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Antibiotic Resistance – No More Drugs For A Cold!

Written by Courteney

Posted on March 10, 2016 at 8:46 pm

Have you ever been annoyed when you walked into a doctor’s office expecting a prescription for the terrible cold that has been plaguing you for over a week, only to be denied? Well like it or not, your doctor was absolutely right to deny you antibiotics for your cold. Antibiotics do nothing to help common cold viruses and should be reserved only for bacterial infections. Overprescribing medications is one of the leading causes of antibacterial and antimicrobial resistance.

What is Antibiotic and Antimicrobial Resistance?

Bacteria and other microbes such as fungi and viruses exist everywhere and are constantly multiplying. They live on our skin, inside our bodies and all over our surroundings, but many of them are harmless or even helpful. The problem with antibiotic treatments is that they annihilate not only the troublesome bacteria in your system, but the beneficial bacteria as well. There are always a few bacteria left behind that don’t get killed by the drugs which then multiply and spread through our environment from the resistant person to others, contaminated surface to person, or meat-product to person which creates widespread resistance to said bacteria.

How Do Prescriptions Contribute to Resistance?

Doctors worldwide have been aggressively prescribing antibiotics since the 1940’s. Because of such prolonged and widespread use, certain bacteria have become resistant to almost all strains of antibiotics, rendering the drugs ineffective for various infections (such as MRSA). According to the Centers for Disease Control and Prevention (CDC) over 50% of the antibiotics being prescribed are either not necessary, prescribed at too high a dosage, or for too long of a duration. Because of this, over 2 000 000 people contract antibiotic-resistant infections each year, causing almost 23 000 annual fatalities.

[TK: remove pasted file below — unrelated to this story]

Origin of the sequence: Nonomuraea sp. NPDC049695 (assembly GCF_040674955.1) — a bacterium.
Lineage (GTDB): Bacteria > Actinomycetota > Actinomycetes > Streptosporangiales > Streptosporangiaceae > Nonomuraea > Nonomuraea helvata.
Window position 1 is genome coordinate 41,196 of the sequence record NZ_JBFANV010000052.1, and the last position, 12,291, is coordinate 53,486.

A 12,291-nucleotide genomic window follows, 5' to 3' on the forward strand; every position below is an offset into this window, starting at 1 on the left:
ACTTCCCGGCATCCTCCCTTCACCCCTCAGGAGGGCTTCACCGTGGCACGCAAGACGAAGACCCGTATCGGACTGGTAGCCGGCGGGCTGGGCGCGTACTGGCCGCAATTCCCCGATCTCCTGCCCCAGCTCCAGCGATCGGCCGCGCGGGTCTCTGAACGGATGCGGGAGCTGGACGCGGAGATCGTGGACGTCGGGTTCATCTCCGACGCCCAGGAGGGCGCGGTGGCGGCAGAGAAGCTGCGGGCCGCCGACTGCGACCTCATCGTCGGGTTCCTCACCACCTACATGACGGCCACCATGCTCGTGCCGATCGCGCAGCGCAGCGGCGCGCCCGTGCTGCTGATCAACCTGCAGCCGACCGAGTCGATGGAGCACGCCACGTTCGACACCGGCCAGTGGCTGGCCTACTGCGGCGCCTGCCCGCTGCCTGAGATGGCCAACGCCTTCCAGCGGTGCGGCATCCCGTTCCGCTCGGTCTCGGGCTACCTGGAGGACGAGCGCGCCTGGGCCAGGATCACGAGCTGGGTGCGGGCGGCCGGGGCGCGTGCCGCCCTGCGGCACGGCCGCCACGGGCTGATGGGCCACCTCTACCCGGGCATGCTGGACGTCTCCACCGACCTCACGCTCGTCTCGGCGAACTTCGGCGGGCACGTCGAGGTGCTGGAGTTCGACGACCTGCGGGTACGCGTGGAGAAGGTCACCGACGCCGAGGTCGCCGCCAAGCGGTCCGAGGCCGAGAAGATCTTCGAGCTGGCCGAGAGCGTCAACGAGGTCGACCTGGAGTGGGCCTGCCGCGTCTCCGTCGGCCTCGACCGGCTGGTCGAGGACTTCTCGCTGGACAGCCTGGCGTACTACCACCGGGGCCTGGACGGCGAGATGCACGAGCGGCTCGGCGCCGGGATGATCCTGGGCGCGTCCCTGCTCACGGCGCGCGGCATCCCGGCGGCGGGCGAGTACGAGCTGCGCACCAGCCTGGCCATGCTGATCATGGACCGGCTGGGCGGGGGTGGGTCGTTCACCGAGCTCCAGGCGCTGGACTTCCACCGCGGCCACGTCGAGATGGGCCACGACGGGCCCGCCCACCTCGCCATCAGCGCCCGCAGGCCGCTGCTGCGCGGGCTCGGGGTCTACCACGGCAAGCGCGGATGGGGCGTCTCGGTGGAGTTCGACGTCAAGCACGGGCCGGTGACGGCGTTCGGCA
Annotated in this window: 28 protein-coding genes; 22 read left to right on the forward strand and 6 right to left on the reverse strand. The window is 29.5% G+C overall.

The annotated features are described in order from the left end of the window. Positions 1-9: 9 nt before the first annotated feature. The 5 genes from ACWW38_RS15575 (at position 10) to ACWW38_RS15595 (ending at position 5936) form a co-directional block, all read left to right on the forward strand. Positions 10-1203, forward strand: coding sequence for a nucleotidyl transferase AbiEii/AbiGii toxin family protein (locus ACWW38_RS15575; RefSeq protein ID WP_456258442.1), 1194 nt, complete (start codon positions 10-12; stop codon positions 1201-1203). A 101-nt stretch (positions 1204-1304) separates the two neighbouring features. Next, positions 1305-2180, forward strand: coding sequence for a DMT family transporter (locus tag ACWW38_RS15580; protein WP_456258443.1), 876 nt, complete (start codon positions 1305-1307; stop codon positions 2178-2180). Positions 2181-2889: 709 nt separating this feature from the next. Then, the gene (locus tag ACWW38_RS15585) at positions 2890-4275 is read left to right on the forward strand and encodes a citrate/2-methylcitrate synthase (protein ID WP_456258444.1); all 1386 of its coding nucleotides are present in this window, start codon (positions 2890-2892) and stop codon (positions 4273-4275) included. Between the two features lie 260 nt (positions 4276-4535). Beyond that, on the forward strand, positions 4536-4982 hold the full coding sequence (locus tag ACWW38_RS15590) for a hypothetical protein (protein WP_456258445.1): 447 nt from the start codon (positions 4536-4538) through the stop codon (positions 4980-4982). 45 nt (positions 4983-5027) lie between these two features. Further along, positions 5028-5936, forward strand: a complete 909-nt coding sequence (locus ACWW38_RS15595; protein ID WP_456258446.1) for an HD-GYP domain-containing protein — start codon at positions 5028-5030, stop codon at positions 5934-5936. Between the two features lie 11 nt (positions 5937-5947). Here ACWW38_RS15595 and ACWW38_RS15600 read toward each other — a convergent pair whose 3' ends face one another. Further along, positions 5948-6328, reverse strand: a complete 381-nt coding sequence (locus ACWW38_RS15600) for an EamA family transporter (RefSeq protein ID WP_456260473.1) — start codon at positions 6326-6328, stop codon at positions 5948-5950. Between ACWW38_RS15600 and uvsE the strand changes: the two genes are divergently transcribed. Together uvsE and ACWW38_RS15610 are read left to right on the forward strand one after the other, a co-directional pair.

Why Do Doctors Overprescribe  Antibiotics?

Some doctors give antibiotics for viral infections by mistake, but others cave under the pressure of their patients demanding prescriptions for colds because they don’t want to leave empty handed. Years ago many doctors thought antibiotics were harmless enough placations for patients’ cold complaints, but unfortunately this mollification has only led to more people contracting antibiotic resistant infections. It is irresponsible for today’s doctors to give into this pressure, as they know full well that the dangers of unnecessary antibiotics include not only promotion of resistant bacteria, but also potential adverse side effects such as a vulnerability to C. Difficile, a resistant intestinal infection that can cause fatal diarrhea. Luckily, most doctors see the bigger picture and are beginning to be more discerning with antibiotics.

The Role of Food Animals and Resistance

Another big contributing factor to antibiotic resistance is the use of antibiotics in food-animals for curing infections contracted from poor slaughterhouse conditions. The use of antibiotics in food animals is the primary cause of resistance to certain germs such as salmonella in humans, therefor it is integral that antibiotics are only used to treat infections in animals when absolutely necessary, and are never used for growth or disease prevention purposes.

How Can We Combat Antibiotic Resistance?

As long as there are antibiotics, bacteria will find a way to become resistant, but there are some measures we can take individually and as a society:

  • Only use antibiotics when absolutely necessary, always check what type of infection you have before cashing in your prescription
  • Prevent infection by washing your hands thoroughly and often, carefully handling meat products and getting necessary immunizations
  • The implementation of antibiotic stewardship in hospitals and clinics – appropriate use of antibiotics (only when absolutely necessary)
  • Promoting and spreading public awareness about antimicrobial resistance
  • Medical scientists must keep working to create new antibiotics as old ones become resistant

 

 

 

 

 

 

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